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Low turnout in pro-army Friday marches near Tahrir - Daily News Egypt

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Low turnout in pro-army Friday marches near Tahrir

Anti-government demos dispersed in Matariya

An Egyptian woman holds a portrait of ex-army chief Abdel Fattah al-Sisi as she celebrates in Cairo's Tahrir Square on June 3, 2014 after Sisi won 96.9 percent of votes in the country's presidential election. Sisi urged his countrymen to work to restore stability and achieve "freedom" and "social justice", in a speech after he was declared winner of last week's election.  (AFP PHOTO / MOHAMED EL-SHAHED)
An Egyptian woman holds a portrait of ex-army chief Abdel Fattah al-Sisi as she celebrates in Cairo’s Tahrir Square on June 3, 2014 after Sisi won in the country’s presidential election.

Pro-army and police demonstrations on Friday witnessed low turnout near Tahrir Square, according to state media.

In other cities, hundreds  gathered in public squares, chanting for President Abdel Fattah Al-Sisi and against the now-outlawed Muslim Brotherhood, state media also reported.

Meanwhile, anti-government protests took place in the Matariya area of Cairo on Friday, where protesters clashed with police forces. The Interior Ministry spokesperson said Friday that 12 were arrested in the area of Ain Shams, Matariya, and El-Marg.

Matariya has become a flashpoint of anti-government protests since the beginning of the 25 January Revolution.

In Abdel Moneim Riyadh Square, around two hundred protesters organised a demonstration in support of the police forces and the army “in the fight against terrorism”. Other participants held signs demanding that leading figures of the Brotherhood “be executed”, while others stood in solidarity with the slain Jordanian pilot Muath Al-Kaseasbeh.

An eyewitness told Daily News Egypt that the protesters wanted to “give the Egyptian army the green light to fight the black terrorism”.

It was not clear wither the protesters had a permit to protest from the Ministry of Interior. Nevertheless, security forces did not intervene to disperse the protest.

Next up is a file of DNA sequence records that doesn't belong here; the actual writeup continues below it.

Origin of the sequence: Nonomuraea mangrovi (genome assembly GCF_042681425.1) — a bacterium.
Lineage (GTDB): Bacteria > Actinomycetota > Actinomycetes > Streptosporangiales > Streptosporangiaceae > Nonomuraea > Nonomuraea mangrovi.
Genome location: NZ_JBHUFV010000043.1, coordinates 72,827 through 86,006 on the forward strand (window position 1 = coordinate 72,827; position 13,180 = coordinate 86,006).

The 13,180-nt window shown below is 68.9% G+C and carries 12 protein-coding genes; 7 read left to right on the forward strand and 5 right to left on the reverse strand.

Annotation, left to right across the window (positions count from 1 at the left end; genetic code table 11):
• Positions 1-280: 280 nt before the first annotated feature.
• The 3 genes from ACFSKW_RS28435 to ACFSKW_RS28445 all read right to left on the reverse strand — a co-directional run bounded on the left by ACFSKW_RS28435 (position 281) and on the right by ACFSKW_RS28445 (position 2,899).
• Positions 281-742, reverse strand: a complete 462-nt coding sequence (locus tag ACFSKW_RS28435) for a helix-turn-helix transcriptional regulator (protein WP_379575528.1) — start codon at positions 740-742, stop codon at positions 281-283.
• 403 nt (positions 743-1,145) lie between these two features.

Under the current Protest Law, any gathering in the street should have an official permit from security forces.

The controversial law is officially known as the Law to Regulate the Right to Public Meetings, requiring protesters to acquire approval from the police to stage a protest. The law also states that security forces must first use verbal warnings to disperse potential protests. If this fails, police forces have the right to use water cannons, tear gas, warning shots, and rubber bullets.

The law was issued by a decree by former interim president Adly Mansour in November 2013, and places heavy restrictions on demonstrations and public expression of opinion, with any participants facing jail sentences.

State media reported that similar demonstrations took place in the cities of Mahallah, Hurghada, Tanta, Damietta, and Marsa Matruh. No reports mentioned that the protests were dispersed by the police. However, state media mention that some police personnel participated in the protest in Marsa Matruh.

In July 2013, then Field Marshal Al-Sisi, asked Egyptians to go to the streets to give the Egyptian army a “mandate to fight terrorism”, which was met by a high turnout of army supporters.

On the other hand, the Anti-Coup Alliance (ACA) released a statement Saturday morning saying that “the Egyptian people refused the mandate of murder and the calls of Al-Sisi to stage a civil war”.

The ACA is coalition of Islamist groups formed in support of former president Mohamed Morsi.

The Islamist political organisation Salafi Front also posted pictures of the pro-army demonstrations, showing a few protesters carrying Egyptian flags.

Following the ouster of Mohamed Morsi, disputing political entities have been calling upon Egyptians to take to the streets and show support and solidarity almost every Friday.


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